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Salvation Army Warns of Bogus Bell Ringers

November 15, 1995|STEPHANIE BROMMER | SPECIAL TO THE TIMES

OXNARD — Thieves didn't exactly steal Christmas on Tuesday, just a familiar symbol of it.

Seven new bell-ringer jackets disappeared from the Salvation Army office in Oxnard within minutes of being delivered to a crowded lobby at 11 a.m.

The annual countywide red-kettle drive--which nets more than $130,000 from Ventura County residents and helps about 1,350 families--will begin next week. Oxnard-Port Hueneme Salvation Army officials said they will determine today whether they have enough coats in good condition to outfit their volunteers or will need to order more.

Of greater concern, however, is that the thief or thieves who stole the coats could trade on the Salvation Army name to scam money from the public.

"If someone is dishonest enough to take the box, they may be dishonest enough to use the jackets for their advantage," said Lt. Sherryle Morasky of the Oxnard-Port Hueneme Salvation Army Corps.

"Anyone who could be using our jackets could be rude, demanding or pushy, but that's not our way," Morasky said. "We thank people, greet people, wish them a 'Merry Christmas' and give them the opportunity to help other people. People see the Salvation Army as a part of Christmas."

Traditional Salvation Army jackets are red Windbreakers with the corps' crest printed in white. The stolen jackets were also red, but the crest was a patch sewn onto the material.

A receptionist signed for the box of jackets about 11 a.m. Tuesday, but by the time she walked through a hallway to the lobby to pick it up, the parcel was gone, officials said. The lobby was crowded with people picking up brown-bag lunches.

Morasky warned that the Salvation Army does not solicit door-to-door. Anyone who is contacted by a door-to-door solicitor wearing a red Salvation Army jacket is asked to call the local police department.

"We're afraid we'll really have problems this year because people might be leery about giving," Morasky said. "We want people to know that the Salvation Army name remains a name to be trusted. We don't want people to lose faith, because the Salvation Army is out there to help the community."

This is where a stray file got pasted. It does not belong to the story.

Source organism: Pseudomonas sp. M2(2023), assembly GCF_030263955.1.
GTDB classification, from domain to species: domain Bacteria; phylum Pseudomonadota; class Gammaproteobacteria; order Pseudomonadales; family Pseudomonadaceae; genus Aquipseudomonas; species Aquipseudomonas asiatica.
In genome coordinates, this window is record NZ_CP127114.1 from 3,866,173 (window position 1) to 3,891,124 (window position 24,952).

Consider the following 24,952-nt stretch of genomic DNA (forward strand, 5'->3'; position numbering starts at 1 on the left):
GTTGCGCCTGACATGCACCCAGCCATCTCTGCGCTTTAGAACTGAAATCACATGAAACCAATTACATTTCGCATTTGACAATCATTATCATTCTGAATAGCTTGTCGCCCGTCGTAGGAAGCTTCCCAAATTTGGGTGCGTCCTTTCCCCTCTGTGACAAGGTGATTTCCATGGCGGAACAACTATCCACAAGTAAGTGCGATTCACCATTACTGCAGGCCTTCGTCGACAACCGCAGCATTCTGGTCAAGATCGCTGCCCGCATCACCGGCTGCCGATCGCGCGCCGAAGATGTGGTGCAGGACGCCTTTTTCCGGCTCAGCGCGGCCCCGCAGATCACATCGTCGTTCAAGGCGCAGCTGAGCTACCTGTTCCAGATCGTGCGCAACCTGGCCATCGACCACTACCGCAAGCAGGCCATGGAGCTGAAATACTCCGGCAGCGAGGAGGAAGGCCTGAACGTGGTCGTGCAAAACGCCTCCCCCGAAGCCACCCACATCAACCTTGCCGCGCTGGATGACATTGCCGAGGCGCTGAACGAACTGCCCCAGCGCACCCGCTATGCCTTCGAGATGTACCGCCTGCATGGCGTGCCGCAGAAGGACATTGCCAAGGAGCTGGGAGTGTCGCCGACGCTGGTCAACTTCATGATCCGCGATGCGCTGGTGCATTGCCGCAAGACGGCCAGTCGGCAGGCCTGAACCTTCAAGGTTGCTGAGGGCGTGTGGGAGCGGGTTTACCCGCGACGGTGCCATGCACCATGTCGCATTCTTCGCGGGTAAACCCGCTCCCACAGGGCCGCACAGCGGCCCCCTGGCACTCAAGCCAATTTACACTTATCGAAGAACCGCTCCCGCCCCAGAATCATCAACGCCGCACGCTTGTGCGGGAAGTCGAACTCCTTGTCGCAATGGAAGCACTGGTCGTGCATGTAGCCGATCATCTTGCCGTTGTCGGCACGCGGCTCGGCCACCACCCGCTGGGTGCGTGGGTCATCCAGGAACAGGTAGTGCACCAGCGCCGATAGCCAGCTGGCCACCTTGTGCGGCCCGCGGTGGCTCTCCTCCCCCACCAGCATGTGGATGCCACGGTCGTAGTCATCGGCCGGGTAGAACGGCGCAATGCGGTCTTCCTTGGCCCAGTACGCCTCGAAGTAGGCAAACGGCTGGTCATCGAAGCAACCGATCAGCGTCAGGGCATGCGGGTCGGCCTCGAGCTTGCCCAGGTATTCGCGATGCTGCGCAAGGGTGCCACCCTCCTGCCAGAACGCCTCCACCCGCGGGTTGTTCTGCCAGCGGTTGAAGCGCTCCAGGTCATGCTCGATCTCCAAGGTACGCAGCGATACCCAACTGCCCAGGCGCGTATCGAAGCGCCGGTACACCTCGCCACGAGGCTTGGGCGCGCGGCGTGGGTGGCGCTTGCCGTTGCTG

Oxnard and Port Hueneme kettle volunteers will begin ringing their bells in front of stores Monday. About 17 to 20 volunteers per day will be posted at various retail locations.

Last year, the Oxnard-Port Hueneme Salvation Army took in $50,000 from the kettle drive to give Christmas food baskets and presents to 500 families.

Salvation Army bell ringers in about 30 locations in the rest of Ventura County will begin Nov. 24, the day after Thanksgiving.

The kettle contribution drive will end Dec. 23. Most Salvation Army volunteers do not conduct kettle drives on Sundays.

"If you see someone with a red pail they're just holding in their hands, don't give money," said Capt. Rene Beauchamp of the Ventura Salvation Army Corps.

Legitimate Salvation Army volunteers will be posted in front of stores next to red metal kettles hooked to black iron stands. Attached to each stand is a 2-foot-by-1-foot placard proclaiming in red and green letters: "Sharing Is Caring. Thank You. God Bless You." The Salvation Army shield and a holly border also adorn the white sign.

"It's pretty unique," Morasky said. "You can't get these stands and placards anywhere else."

This year, in Oxnard and Port Hueneme, bell ringers will also wear plastic name tags with a Salvation Army business card on it. Volunteers throughout the county also carry business cards.

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